Chris, I agree about the lack of an outside receiver presence during Meyer’s tenure at UF being perplexing. I am guessing that the biggest reason was probably accountability in individual and group drills, as well as the practice setup. As you well know, in the various versions of the Air Raid, they hold all the receivers accountable, and expect the outside receivers to be playmakers, with the “Z” receiver in particular. The outside receivers probably did not get enough reps in practice. Do you know if the Gators did Settle Noose, Pat ‘n Go, Routes on Air, etc during Meyer’s tenure there? If not, that would seem to somewhat explain their lack of playmaking. Of course one would also expect the inside receivers to have issues too if they were not doing all those drills, but because of the way Meyer’s offense was ran at UF, they were more likely to get the necessary reps to develop and stay sharp.

  • Murphy was a decent wideout, a fourth rounder, and Harvin(amazing college level talent) and each left a year before Tebow? They still had a lot of flexable options with Hernandez. He could line up slotted or outside from h back/tight end, and even used for backfield carries on occasion, an item the Patriots copied into their offense for his pro team.

  • NoHuddleAirRaidForTheWin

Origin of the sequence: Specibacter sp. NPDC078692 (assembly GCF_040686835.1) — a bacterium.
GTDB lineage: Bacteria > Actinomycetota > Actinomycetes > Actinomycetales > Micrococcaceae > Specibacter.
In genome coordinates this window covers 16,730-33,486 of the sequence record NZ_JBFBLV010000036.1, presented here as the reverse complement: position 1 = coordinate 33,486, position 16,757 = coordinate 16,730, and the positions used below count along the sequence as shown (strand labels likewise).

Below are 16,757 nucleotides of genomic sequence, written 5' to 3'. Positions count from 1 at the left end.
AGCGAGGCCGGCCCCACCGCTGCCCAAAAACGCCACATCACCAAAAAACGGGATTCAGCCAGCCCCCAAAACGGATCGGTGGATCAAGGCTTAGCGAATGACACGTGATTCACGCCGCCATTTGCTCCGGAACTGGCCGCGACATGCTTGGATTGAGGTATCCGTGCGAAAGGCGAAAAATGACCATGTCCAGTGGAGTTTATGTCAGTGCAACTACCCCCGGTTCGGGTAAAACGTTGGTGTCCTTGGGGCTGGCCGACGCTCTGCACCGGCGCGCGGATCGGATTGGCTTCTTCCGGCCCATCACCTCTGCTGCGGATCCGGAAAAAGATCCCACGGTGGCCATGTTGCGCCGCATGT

I completely agree with you on that Murphy. I think the receivers Chris was referring to (and I know I was) were the “X” and “Z” receivers.

  • theyoungballcoach

    I strongly doubt that Urban Meyer, a former WR coach, overlooked running the necessary drills. I would put it more on a reliance and then a payoff in utilyzing the interior run game and balls to the slots. This discouraged Tebow from using the outside guys his Jr year (because he didn’t need to in order to be succesful). By the time he realized he needed them to succeed, it was SEC time. A little late for a limited passer to fix the problem.

  • NoHuddleAirRaidForTheWin

    Just because Meyer is a former WR coach does not mean that he uses the drills that are common to the Air Raid. Different coaches use different methods; Air Raid WR coaches are among the best WR coaches around because the offense they work with specializes in the pass, with emphasis on the development of all 4 wide receiver skill spots (X, H, Y, Z). Also, you mentioned you doubt he would overlook the necessary drills. At the University of South Carolina in 2010, word got out late in the season that the strong safeties had been meeting with the linebackers instead of meeting with the cornerbacks, “Spurs” (SS/LB hybrids), and free safeties. There had been numerous issues with pass coverage throughout the season, so it was not necessarily a surprise, but it was puzzling that such a supposedly good coaching staff (Steve Spurrier, Ellis Johnson, etc) were not aware that this was going on…Of course, Spurrier’s background is offense and not defense, but considering that such an arrangement makes no sense, and that it is an organizational detail that is within his sphere of responsibility, there is no excuse for that arrangement still being in place late in the season, let alone in the first place.

    With that said, I agree with your assessment of reliance on the interior run game and the slot receivers as the likely culprit for the lack of any significant outside receiver presence.